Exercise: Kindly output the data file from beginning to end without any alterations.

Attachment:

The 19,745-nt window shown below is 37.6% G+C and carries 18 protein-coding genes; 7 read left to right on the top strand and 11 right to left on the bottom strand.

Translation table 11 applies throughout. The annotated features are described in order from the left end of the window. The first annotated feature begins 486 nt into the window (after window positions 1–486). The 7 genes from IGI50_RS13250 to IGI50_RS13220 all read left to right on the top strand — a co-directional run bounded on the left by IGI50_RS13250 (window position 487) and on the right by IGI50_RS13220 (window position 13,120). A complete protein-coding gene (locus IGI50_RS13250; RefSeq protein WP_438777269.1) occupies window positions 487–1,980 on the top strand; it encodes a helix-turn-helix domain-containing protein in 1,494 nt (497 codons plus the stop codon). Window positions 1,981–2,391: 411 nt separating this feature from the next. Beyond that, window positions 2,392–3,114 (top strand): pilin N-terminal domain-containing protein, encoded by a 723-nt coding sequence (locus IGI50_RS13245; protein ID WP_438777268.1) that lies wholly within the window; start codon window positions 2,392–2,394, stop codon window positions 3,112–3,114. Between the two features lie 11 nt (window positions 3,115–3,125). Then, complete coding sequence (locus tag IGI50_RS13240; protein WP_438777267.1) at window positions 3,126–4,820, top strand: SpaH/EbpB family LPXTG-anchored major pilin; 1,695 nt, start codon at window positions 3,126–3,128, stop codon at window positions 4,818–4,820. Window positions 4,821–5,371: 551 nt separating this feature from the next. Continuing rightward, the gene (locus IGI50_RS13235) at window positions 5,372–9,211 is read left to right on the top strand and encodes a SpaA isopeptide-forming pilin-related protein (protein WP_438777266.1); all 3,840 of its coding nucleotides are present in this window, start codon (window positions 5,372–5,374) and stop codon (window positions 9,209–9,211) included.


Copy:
The 19,745-nt window shown below is 37.6% G+C and carries 18 protein-coding genes; 7 read left to right on the top strand and 11 right to left on the bottom strand.

Translation table 11 applies throughout. The annotated features are described in order from the left end of the window. The first annotated feature begins 486 nt into the window (after window positions 1–486). The 7 genes from IGI50_RS13250 to IGI50_RS13220 all read left to right on the top strand — a co-directional run bounded on the left by IGI50_RS13250 (window position 487) and on the right by IGI50_RS13220 (window position 13,120). A complete protein-coding gene (locus IGI50_RS13250; RefSeq protein WP_438777269.1) occupies window positions 487–1,980 on the top strand; it encodes a helix-turn-helix domain-containing protein in 1,494 nt (497 codons plus the stop codon). Window positions 1,981–2,391: 411 nt separating this feature from the next. Beyond that, window positions 2,392–3,114 (top strand): pilin N-terminal domain-containing protein, encoded by a 723-nt coding sequence (locus IGI50_RS13245; protein ID WP_438777268.1) that lies wholly within the window; start codon window positions 2,392–2,394, stop codon window positions 3,112–3,114. Between the two features lie 11 nt (window positions 3,115–3,125). Then, complete coding sequence (locus tag IGI50_RS13240; protein WP_438777267.1) at window positions 3,126–4,820, top strand: SpaH/EbpB family LPXTG-anchored major pilin; 1,695 nt, start codon at window positions 3,126–3,128, stop codon at window positions 4,818–4,820. Window positions 4,821–5,371: 551 nt separating this feature from the next. Continuing rightward, the gene (locus IGI50_RS13235) at window positions 5,372–9,211 is read left to right on the top strand and encodes a SpaA isopeptide-forming pilin-related protein (protein WP_438777266.1); all 3,840 of its coding nucleotides are present in this window, start codon (window positions 5,372–5,374) and stop codon (window positions 9,209–9,211) included.